National Initiatives

CCG/STP mini audit

The National Neurological Alliance received an FOI response from NHS England highlighting that just 37 of 195 CCGs have submitted NHS RightCare delivery plans that include a focus on neurological problems for their improvement projects.

They are now actively considering how to influence STPs to focus more on neurology, including potential funding and resources for future influencing work.

New Care Models Evaluation

A policy report No hospital is an island – learning from the acute care collaborations,
highlights initial learnings from the acute care collaboration established in as part of the new
care models programme. This includes the Neuro Network, centred on the Walton Centre.

Findings include:
• High satisfaction with the nursing advice line and Integrated Neuro Nurse Specialist project
• The Neuro Network’s Consultant Advice Line has reduced the need for outpatient referrals,
leading to significant cost savings
• The direct replicability of some of the models such as the Neuro Network may be limited
because of their unique nature

Neuroscience R&D Technologies Conference

The 3rd Annual Neuroscience R&D Technologies Conference is to be held on 28 and 29 September 2017.

Venue: Radisson Blu Edwardian Hotel, Heathrow, London. The conference aims to focus on sharing technological advancements and future challenges in pre-clinical neuroscience research where experts from the pharma industry and research institutes will discuss the latest technologies in neuroscience R&D.

More information:

Building for Equality Report

25th April 2017 Women and Equalities Select committee, chaired by Maria Miller MP, published its report into access for disabled people to the built environment.

View Building for Equality report

The committee’s key recommendations include:

  • Government should give strategic leadership to ensure disabled people can access the built environment
  • Government should make it easier for planning authorities to insist on access including not signing off local plans unless they address access to housing, public spaces and the wider built environment
  • There should be more ambition in implementing accessible housing standards to at least the equivalent of the life time homes standard
  • Increased provision of Changing Places toilets in public building should be a priority
  • There should be a moratorium on shared space schemes until national guidelines are developed that guarantee access and safety for disabled people.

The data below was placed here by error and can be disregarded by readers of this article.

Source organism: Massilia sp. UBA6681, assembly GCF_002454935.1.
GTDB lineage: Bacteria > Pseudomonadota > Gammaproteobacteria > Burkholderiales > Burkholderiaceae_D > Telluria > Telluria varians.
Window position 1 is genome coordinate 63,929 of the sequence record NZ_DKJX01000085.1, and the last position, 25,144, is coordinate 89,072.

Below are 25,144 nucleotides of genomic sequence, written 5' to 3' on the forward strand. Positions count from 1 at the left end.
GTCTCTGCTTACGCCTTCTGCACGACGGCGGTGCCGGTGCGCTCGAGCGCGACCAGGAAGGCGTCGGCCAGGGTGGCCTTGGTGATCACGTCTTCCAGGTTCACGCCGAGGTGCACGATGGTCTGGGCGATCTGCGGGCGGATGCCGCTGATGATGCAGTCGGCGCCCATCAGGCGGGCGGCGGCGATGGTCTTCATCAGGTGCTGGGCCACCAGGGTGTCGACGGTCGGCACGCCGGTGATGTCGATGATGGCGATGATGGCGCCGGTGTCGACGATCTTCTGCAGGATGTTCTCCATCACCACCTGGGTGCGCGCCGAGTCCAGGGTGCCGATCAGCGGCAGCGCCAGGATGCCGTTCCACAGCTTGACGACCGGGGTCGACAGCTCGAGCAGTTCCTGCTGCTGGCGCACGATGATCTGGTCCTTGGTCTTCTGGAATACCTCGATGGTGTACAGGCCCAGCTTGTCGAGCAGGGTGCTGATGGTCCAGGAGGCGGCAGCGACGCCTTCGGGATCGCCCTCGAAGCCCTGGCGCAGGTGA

This fits with the priority given this year by the Cumbria NA to raise the issue of the lack of Changing Places across the County.


New Rights for Wheelchair Users to access Taxi Services

From 6 April 2017 drivers of Wheelchair Accessible Vehicles (WAVs) will be liable for a fine of up to £1,000 if they refuse to carry the passenger in their chair, fail (unless they have an official exemption) to provide assistance, such as deploying the ramp and helping to push them into the vehicle, or charge extra for carrying a passenger who uses a wheelchair.

This is a new blog about the changes by Will Bee, Chair, Local Transport Group Disabled Person’s Transport Advisory Committee. Read blog

Major reform of social care funding and provision needed

The Communities and Local Government Committee report says that the Government needs to urgently review how social care is funded in the long term and address serious threats to social care provision.

 Key facts

 ·         Fewer than one in twelve Directors of Adult Social Care are fully confident that their local authority will be able to meet its statutory duties in 2017–18

·         28% of care services are inadequate or require improvement

·         Some councils pay £2.24 an hour for residential care

·         96% of people paying for their own care pay on average 43% more than state funded residents in the same home for the same room and the same level of care

·         The turnover rate for nurses working in social care is 35.9%

·         47.8% of care workers leave within a year of starting

·         The median hourly pay for a care worker is £7.40

·         160,000 to 220,000 care workers in England are paid below the national minimum wage

·         49% of home care workers are on zero hour contracts, compared with 2.9% of the workforce nationally

·         27% of care workers received no dementia training and 24% of those who administer medication were not trained to do so

·         Between 2010–11 and 2013–14, the number of unpaid carers increased by 16.5%, while the general population grew by 6.2%

·         In Leicester, although 30,000 people identified themselves as a carer in the 2011 Census, only 2,200 carers were in contact with the council